Drake, Counted: A By-the-Numbers Chartographical Representation of a Rap Superstar

Sometimes the universe can be terrible and take a great big dump right in your lap, like if you’re playing basketball and you sprain your ankle very bad or if J. Cole releases a new song on your birthday or on a holiday or on any day, really. But sometimes the universe can be so perfect and so clearly tied together and finely tuned that your whole everything is amazing and wonderful. This — this thing that I’m eventually going to get to — is an example of the latter.

Last week, Drake, a 27-year-old babe, became the most successful artist in the history of Billboard’s R&B/Hip-Hop chart when his and Lil Wayne’s “Believe Me” tink-tink-tinked its way all the way up to the no. 1 spot. It’s the 14th time it’s happened for Drake, putting him one above Usher and four above Wayne. This is a feat made even more remarkable when you consider that it took Drake only five years to get there. That’s great. And cool. And neat. It’s not the perfect-universe thing, but it helps us get there.

What follows below is an infographic called “Drake, Counted,” which you would maybe be able to figure out given that it has “Drake, Counted” written across the top. The chart consists of 18 Drake things that have been counted, including but not limited to the length of his cameo in Anchorman 2, the number of years between Jesus Christ’s birth and Drake’s bar mitzvah, and the number of professional athletes who have been named Aubrey.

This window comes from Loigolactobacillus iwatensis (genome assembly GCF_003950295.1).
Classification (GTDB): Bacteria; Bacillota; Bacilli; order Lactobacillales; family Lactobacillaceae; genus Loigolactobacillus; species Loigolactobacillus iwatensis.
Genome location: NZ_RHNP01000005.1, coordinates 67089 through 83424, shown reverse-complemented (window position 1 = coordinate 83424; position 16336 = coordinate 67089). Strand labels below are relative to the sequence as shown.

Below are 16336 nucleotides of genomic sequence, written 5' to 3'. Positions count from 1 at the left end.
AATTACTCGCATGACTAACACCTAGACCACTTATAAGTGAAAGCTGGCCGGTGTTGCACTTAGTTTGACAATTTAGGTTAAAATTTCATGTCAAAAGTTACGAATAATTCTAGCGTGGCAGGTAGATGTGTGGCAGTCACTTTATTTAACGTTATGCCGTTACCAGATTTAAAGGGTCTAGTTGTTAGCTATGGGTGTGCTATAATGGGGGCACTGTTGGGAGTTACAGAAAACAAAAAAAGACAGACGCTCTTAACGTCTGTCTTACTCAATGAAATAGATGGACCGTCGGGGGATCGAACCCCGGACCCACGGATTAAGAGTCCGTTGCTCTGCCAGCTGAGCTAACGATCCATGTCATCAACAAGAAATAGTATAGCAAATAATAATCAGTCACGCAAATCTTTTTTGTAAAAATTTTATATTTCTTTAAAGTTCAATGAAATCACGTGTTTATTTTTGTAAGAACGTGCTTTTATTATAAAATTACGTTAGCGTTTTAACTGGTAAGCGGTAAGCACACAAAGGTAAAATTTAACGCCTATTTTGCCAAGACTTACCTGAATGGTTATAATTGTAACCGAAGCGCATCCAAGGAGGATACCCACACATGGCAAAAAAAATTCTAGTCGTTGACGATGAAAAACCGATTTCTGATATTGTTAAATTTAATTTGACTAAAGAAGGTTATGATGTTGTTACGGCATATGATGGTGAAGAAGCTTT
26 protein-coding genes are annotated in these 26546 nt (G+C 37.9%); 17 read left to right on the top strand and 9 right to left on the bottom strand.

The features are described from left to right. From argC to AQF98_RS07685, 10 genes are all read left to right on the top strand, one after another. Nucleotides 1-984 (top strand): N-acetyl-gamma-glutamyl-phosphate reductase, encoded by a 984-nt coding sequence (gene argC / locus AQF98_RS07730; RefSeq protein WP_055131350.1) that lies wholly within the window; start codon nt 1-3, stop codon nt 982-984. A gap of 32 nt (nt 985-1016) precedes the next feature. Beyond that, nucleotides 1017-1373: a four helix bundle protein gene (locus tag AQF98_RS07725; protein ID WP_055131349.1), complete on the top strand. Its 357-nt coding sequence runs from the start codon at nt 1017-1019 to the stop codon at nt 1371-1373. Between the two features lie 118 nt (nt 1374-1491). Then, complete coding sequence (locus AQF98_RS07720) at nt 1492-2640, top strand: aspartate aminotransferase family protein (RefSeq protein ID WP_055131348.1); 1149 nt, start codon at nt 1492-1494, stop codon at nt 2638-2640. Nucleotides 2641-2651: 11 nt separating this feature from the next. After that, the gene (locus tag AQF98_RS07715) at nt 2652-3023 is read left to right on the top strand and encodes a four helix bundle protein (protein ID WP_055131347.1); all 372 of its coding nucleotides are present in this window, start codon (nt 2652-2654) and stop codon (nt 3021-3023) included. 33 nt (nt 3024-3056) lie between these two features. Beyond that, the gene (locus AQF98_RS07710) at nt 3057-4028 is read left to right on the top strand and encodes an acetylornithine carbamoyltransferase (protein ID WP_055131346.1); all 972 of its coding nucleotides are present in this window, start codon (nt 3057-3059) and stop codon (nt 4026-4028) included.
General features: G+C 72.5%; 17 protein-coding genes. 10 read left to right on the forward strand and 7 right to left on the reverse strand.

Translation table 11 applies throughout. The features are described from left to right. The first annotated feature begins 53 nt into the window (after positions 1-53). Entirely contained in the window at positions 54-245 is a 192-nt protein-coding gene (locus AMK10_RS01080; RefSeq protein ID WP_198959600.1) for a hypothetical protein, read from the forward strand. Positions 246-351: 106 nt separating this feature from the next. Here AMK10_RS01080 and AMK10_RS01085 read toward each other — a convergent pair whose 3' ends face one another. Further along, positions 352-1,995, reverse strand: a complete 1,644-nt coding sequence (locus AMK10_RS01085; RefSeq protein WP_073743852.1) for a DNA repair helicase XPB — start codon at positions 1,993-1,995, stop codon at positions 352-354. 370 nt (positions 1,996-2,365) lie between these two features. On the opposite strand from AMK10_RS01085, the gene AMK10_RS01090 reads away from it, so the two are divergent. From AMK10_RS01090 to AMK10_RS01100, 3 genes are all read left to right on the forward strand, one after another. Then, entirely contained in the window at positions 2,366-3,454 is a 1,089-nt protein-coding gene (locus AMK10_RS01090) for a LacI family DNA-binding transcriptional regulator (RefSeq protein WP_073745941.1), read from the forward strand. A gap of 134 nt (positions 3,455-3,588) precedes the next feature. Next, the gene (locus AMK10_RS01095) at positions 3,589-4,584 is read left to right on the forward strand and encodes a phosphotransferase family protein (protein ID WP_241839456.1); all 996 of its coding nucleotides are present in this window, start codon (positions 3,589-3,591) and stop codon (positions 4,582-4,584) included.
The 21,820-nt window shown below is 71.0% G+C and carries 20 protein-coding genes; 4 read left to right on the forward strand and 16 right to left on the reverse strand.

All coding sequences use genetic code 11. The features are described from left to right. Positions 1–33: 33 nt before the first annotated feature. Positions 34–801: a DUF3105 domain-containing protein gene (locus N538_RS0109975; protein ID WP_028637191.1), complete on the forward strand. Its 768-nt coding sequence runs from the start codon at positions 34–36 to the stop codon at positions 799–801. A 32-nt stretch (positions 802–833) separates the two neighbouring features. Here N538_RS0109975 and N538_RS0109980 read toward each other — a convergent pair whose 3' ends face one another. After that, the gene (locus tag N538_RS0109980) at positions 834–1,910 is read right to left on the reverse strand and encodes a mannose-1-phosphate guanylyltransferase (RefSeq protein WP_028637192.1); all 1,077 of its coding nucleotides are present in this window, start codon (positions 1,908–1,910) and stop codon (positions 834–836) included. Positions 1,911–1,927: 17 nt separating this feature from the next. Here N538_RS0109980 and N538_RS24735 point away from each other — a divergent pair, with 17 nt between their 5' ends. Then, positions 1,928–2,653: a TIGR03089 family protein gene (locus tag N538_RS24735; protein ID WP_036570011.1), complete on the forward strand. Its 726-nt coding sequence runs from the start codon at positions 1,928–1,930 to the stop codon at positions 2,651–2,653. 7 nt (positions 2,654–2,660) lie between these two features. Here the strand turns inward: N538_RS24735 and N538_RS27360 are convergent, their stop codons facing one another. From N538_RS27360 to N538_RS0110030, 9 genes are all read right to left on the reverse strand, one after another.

(For an expanded version of this image, click here.)

Four quick notes about the stats, the last of which is the perfect-universe thing:

1. Net Worth

Drake’s net worth is $45,000,000. Two years ago, it was $25,000,000. That means he’s increased it by 80 percent since then. If he manages to keep that up for six more years, he’ll be right around $262,500,000 by his 33rd birthday. I’m 33 right now. I bought a single cheeseburger from McDonald’s for dinner Friday night and I paid in change. That’s not a joke. : (

2. The Diamond Teardrops